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Monday, March 29, 2010

Brazil’s WTO Case Against the U.S. Cotton Program

Randy Schnepf
Specialist in Agricultural Policy

On December 21, 2009, Brazil announced that it was authorized by the WTO to impose trade retaliation against up to $829.3 million in U.S. goods in 2010 (based on 2008 data) in a longrunning dispute over U.S. cotton subsidies. Brazil stated that it could retaliate with duties of up to 100% on goods of U.S. origin, and with cross-retaliation (i.e., retaliatory countermeasures in sectors outside of the trade in goods, most notably in the area of U.S. copyrights and patents). On March 10, 2010, Brazil released a list of 102 goods of U.S. origin valued at $591 million that will be subject to import tariffs within 30 days unless a last-minute agreement is reached. On March 15, Brazil released a preliminary list of U.S. patents and intellectual property rights it could restrict, barring a joint settlement. 

This trade dispute had its origins in 2002, when Brazil—a major cotton export competitor— expressed its growing concerns about U.S. cotton subsidies by initiating a World Trade Organization (WTO) dispute settlement case (DS267) against specific provisions of the U.S. cotton program. On September 8, 2004, a WTO dispute settlement panel ruled against the United States on several key issues. This ruling was appealed by the United States, and on March 3, 2005, a WTO Appellate Body upheld the panel's ruling and provided specific deadlines for removal or modification of the offending U.S. subsidies. 

Key findings included (1) U.S. domestic cotton subsidies exceeded WTO commitments of the 1992 benchmark year, thereby losing the protection afforded by the "Peace Clause," which had previously shielded them from substantive challenges; (2) the two major types of direct payments made under U.S. farm programs—production flexibility contract payments of the 1996 farm act and the direct payments of the 2002 farm act—do not qualify for WTO exemptions from reduction commitments as fully decoupled income support and should therefore count against the "Peace Clause" limits; (3) Step 2 program payments are prohibited subsidies; (4) U.S. export credit guarantees are effectively export subsidies, making them subject to previously notified export subsidy commitments; and (5) U.S. domestic support measures that are "contingent on market prices" have resulted in excess cotton production and exports that, in turn, caused low international prices and resulted in adverse effects (i.e., "serious prejudice") to Brazil.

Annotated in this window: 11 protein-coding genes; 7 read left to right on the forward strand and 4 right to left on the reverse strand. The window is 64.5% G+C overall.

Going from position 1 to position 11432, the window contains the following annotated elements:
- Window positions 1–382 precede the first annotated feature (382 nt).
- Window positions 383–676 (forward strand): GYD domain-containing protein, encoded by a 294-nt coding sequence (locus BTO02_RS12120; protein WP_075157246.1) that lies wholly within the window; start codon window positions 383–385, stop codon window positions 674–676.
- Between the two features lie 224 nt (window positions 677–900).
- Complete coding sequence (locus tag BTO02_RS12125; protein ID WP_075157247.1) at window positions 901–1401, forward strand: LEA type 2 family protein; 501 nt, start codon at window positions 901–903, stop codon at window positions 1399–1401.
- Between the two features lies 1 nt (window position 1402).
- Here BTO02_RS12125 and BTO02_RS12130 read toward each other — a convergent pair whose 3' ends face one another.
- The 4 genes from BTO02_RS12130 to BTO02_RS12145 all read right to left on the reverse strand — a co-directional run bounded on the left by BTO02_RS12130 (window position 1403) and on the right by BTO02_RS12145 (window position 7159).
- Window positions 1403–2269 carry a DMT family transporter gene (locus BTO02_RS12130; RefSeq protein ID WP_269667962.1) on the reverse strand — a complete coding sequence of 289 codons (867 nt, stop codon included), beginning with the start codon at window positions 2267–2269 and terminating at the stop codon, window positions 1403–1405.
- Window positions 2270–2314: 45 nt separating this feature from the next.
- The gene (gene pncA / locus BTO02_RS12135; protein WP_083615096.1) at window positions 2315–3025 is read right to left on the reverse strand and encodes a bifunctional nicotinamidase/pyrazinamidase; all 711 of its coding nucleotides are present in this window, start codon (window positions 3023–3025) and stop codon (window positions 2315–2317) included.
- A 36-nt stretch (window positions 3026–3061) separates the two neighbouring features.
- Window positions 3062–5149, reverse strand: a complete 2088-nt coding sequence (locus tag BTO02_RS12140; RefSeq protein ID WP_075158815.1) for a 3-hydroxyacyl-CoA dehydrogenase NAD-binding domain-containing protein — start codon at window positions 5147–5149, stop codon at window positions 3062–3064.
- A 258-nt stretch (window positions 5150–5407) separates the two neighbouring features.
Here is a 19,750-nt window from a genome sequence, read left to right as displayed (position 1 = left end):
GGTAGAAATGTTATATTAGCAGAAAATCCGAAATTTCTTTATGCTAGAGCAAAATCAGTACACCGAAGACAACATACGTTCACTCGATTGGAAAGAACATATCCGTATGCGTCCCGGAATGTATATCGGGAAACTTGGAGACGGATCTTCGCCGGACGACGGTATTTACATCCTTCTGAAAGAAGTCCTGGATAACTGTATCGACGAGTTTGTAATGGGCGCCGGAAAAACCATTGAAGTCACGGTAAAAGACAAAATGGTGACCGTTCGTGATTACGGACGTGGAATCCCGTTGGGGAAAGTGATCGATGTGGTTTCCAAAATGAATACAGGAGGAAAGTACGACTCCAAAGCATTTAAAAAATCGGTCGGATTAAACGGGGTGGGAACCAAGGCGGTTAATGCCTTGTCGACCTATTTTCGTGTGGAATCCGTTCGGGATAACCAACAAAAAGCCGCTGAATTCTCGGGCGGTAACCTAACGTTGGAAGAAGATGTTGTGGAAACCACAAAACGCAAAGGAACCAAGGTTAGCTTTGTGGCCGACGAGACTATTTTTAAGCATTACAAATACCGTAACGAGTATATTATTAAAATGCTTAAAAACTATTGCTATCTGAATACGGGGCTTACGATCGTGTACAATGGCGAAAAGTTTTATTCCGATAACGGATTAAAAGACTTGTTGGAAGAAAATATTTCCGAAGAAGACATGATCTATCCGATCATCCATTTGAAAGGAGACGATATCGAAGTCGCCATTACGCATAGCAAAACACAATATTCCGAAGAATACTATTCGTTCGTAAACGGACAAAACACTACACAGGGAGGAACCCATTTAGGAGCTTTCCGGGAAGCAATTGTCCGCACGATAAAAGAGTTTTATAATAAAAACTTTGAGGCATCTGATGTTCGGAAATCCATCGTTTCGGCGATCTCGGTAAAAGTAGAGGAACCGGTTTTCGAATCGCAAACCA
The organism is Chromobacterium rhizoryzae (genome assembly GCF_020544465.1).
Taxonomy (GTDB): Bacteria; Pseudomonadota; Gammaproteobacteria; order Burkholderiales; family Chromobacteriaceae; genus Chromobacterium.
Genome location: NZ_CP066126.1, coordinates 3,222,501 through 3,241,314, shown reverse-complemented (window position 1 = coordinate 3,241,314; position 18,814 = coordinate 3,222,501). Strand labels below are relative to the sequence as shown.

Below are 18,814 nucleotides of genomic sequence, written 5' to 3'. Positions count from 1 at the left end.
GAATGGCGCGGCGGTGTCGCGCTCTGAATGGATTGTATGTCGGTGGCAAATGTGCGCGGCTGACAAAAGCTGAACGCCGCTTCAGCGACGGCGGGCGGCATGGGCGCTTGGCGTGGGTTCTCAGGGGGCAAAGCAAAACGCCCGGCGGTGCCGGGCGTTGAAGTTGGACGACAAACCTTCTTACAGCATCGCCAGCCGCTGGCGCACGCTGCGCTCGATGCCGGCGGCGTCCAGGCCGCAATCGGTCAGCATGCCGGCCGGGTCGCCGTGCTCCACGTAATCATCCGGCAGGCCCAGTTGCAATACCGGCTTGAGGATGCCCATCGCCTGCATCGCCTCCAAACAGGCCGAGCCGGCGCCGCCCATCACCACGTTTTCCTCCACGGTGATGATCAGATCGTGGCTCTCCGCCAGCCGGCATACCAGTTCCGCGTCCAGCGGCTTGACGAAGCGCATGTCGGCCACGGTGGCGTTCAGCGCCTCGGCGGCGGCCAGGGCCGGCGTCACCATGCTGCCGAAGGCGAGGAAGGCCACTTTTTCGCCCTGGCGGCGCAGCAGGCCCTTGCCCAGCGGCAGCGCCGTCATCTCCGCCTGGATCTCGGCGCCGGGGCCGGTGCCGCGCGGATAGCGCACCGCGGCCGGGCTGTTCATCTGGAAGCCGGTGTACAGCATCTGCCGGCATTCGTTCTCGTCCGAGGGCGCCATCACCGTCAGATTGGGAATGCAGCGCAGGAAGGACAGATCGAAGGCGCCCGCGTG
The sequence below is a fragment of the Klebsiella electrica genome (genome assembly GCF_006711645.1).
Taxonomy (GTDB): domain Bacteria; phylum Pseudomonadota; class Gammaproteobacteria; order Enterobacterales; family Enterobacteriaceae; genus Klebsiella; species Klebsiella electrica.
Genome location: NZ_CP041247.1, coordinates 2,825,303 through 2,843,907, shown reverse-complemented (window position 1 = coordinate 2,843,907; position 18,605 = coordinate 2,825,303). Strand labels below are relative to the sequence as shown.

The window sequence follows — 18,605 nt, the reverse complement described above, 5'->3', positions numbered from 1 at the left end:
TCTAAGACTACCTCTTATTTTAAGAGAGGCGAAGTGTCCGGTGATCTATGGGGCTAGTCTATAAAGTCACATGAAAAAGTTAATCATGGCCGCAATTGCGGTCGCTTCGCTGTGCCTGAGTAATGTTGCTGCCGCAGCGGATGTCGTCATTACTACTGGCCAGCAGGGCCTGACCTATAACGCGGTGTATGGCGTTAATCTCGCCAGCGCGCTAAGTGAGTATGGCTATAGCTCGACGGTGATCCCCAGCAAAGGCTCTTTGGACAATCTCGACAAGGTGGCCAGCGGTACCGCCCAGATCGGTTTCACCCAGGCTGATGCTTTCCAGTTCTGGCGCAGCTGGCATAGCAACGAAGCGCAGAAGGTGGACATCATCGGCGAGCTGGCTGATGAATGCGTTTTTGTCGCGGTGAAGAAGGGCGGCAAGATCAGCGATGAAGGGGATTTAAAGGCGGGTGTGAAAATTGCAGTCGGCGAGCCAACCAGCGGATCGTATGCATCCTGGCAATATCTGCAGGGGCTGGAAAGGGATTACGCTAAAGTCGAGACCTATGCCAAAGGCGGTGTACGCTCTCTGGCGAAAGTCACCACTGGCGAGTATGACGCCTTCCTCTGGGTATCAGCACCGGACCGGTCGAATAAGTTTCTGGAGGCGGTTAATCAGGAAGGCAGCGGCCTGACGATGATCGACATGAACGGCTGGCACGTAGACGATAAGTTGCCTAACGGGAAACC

Shortly after the March 2005 ruling, the United States made several changes to its cotton programs in an attempt to bring them into compliance with the WTO recommendations. However, Brazil argued that the U.S. response was inadequate, and requested the establishment of a WTO compliance panel in August 2006 to review whether the United States had fully complied with the previous rulings. The compliance panel ruled against the United States in December 2007, and the ruling was upheld on appeal in June 2008. 

On August 25, 2008, Brazil requested that the arbitration on its retaliation proposal of nearly $3 billion (which had been suspended pending the compliance panel review) be resumed. Nearly a year later, on August 31, 2009, the WTO arbitration panel released its decision, generally finding in favor of Brazil's retaliation requests but at levels substantially reduced from those requested by Brazil (as described above). However, in a key decision, the panel ruled that Brazil would be entitled to cross-retaliation if the overall retaliation amount exceeds a formula-based variable annual threshold. If the threshold is surpassed, then Brazil would be entitled to cross-retaliation in the amount in excess of the threshold.

Date of Report: March 17, 2010
Number of Pages: 39
Order Number: RL32571
Price: $29.95

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